Green Lantern is located in the Boardwalk section of the park. Green Lantern is the third roller coaster to occupy this plot of land, following the Sarajevo Bobsled (which ran at Great Adventure from 1984 to 1988 before moving to Six Flags Great America and Great Escape) and the Great American Scream Machine (an Arrow Dynamics looping coaster which had occupied this area from 1989 to 2010).[13][15][21] Like the Great American Scream Machine, the infield of Green Lantern is covered with gravel. The coaster also reuses the Scream Machine's queue area building.


Green Lantern is Six Flags Great Adventure's fifth Bolliger & Mabillard roller coaster, joining Batman: The Ride, Medusa, Nitro and Superman: Ultimate Flight.[22][23][24][25][26] The coaster is the park's second standup coaster; the first was a smaller coaster manufactured by Intamin, Shockwave, which operated from 1990 to 1992.[22][27] Before Shockwave arrived at Great Adventure, the coaster was previously installed at Six Flags Magic Mountain from 1986 through 1988, preceding Riddler's Revenge.[28][29]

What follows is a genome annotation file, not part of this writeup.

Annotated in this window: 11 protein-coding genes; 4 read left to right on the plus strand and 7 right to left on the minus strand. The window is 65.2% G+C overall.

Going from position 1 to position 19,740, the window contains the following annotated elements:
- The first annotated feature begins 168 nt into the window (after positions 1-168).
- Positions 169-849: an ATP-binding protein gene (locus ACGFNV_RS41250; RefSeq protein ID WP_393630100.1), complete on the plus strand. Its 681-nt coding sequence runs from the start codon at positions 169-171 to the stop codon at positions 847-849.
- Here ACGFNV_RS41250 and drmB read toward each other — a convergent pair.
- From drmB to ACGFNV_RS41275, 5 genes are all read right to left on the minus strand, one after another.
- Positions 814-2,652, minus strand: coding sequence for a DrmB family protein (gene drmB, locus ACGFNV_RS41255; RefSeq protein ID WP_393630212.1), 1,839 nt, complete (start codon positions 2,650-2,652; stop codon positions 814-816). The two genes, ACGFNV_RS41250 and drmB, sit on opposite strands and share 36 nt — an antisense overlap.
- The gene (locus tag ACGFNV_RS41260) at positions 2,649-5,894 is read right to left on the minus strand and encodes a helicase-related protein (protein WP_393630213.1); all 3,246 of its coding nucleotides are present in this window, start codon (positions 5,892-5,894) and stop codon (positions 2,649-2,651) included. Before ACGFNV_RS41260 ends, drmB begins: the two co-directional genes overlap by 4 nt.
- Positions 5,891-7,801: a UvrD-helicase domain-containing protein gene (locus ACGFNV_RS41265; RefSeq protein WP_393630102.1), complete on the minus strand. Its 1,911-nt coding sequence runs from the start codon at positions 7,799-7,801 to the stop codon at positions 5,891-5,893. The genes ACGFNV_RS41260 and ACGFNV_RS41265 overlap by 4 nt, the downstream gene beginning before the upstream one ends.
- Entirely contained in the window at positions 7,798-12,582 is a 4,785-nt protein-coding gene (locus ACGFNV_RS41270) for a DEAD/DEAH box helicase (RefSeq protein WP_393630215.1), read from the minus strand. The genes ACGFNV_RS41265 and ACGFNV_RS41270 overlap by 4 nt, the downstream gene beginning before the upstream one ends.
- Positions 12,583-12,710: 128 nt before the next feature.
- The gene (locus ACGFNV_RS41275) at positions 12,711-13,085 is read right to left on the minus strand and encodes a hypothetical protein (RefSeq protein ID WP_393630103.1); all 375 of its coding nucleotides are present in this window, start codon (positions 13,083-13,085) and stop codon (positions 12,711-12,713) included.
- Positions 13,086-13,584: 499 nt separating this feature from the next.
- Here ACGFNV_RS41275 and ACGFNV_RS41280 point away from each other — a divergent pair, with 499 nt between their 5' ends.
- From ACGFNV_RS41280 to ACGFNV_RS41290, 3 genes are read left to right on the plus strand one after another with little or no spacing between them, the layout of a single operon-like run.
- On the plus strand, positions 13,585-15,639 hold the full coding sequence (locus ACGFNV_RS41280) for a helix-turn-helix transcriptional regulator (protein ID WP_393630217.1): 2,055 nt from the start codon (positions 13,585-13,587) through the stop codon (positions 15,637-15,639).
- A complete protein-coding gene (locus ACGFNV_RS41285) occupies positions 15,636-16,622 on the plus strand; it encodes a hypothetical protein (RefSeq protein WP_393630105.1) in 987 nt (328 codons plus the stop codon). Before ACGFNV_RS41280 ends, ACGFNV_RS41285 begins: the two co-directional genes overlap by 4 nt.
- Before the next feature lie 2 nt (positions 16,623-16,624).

As its name suggests, Green Lantern is themed for the DC Comics character of the same name. The theme was chosen to coincide with the Green Lantern film scheduled for release in 2011.[15] The track is painted green, with the exception of the yellow vertical loop. The second corkscrew was originally the track section which was going to be yellow, but it was decided to switch the scheme to the first loop. The loop is yellow because Green Lantern's enemy is the yellow Parallax. In June 2011, a Parallax cutout with clutching arms through which the train passes was placed at the bottom of the first drop.[30] The ride's queue area features a series of comic-book-style boards relating the story of Hal Jordan (the Green Lantern) and the Green Lantern Corps.[18]


Green Lantern currently operates with two steel-and-fiberglass trains. Each train has seven cars with four seats in a single row, for a total of 28 riders.[20] Riders are secured by an over-the-shoulder harness. Green Lantern originally operated with three trains but the park later reduced operation to two trains due to the trains "stacking" on the brake run. Although Green Lantern is a stand-up roller coaster, there is a small bicycle seat on which riders can lean.[31]

Ride experience

Aerial view of green roller coaster
Green roller coaster preparing to go upside-down
Overview of part of Green Lantern's layout (left), and train on the corkscrew after mid-course brake run (right)